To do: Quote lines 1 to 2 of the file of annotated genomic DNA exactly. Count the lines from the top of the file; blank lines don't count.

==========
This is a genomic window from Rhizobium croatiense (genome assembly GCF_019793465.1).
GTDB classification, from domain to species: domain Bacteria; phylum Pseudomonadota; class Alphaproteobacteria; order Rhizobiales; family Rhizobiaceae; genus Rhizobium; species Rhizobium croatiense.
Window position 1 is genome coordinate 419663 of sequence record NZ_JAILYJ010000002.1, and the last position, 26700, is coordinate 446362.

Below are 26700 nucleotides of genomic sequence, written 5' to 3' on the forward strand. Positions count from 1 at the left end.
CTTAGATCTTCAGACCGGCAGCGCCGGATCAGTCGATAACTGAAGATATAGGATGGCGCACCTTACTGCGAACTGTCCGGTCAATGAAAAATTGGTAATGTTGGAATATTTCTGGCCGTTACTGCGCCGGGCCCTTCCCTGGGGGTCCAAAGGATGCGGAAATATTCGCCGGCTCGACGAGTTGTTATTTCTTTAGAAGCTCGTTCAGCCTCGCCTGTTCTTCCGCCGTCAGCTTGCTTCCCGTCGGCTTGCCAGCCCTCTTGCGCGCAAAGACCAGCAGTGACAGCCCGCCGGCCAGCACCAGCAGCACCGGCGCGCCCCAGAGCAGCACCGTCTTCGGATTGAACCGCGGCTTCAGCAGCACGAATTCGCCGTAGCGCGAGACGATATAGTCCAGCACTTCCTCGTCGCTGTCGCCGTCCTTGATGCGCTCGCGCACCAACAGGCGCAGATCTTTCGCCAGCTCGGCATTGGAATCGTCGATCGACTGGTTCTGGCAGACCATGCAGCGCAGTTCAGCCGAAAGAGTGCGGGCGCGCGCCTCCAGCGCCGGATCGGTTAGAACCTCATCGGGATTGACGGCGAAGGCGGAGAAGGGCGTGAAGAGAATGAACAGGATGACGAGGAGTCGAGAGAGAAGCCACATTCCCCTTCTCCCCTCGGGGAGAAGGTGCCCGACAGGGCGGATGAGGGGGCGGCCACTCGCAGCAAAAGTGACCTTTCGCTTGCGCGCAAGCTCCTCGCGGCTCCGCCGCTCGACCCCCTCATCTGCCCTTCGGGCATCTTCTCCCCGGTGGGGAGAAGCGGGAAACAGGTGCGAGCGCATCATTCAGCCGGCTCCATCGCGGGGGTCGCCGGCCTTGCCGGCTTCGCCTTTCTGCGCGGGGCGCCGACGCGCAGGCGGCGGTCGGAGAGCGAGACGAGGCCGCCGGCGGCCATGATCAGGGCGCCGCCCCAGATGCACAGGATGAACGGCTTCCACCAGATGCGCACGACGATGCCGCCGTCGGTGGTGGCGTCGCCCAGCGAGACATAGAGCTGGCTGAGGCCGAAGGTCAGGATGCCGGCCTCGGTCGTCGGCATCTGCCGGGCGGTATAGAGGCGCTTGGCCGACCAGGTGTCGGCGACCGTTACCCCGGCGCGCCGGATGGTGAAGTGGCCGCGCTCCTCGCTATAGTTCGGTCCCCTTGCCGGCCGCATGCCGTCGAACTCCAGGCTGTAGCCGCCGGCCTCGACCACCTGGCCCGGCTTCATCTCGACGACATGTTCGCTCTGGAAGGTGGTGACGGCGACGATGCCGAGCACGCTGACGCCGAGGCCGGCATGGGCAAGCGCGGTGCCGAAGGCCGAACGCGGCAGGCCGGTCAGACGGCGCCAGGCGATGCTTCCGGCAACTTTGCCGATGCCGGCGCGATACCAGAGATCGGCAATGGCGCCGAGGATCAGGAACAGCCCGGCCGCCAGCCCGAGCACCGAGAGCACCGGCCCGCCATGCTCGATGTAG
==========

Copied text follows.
This is a genomic window from Rhizobium croatiense (genome assembly GCF_019793465.1).
GTDB classification, from domain to species: domain Bacteria; phylum Pseudomonadota; class Alphaproteobacteria; order Rhizobiales; family Rhizobiaceae; genus Rhizobium; species Rhizobium croatiense.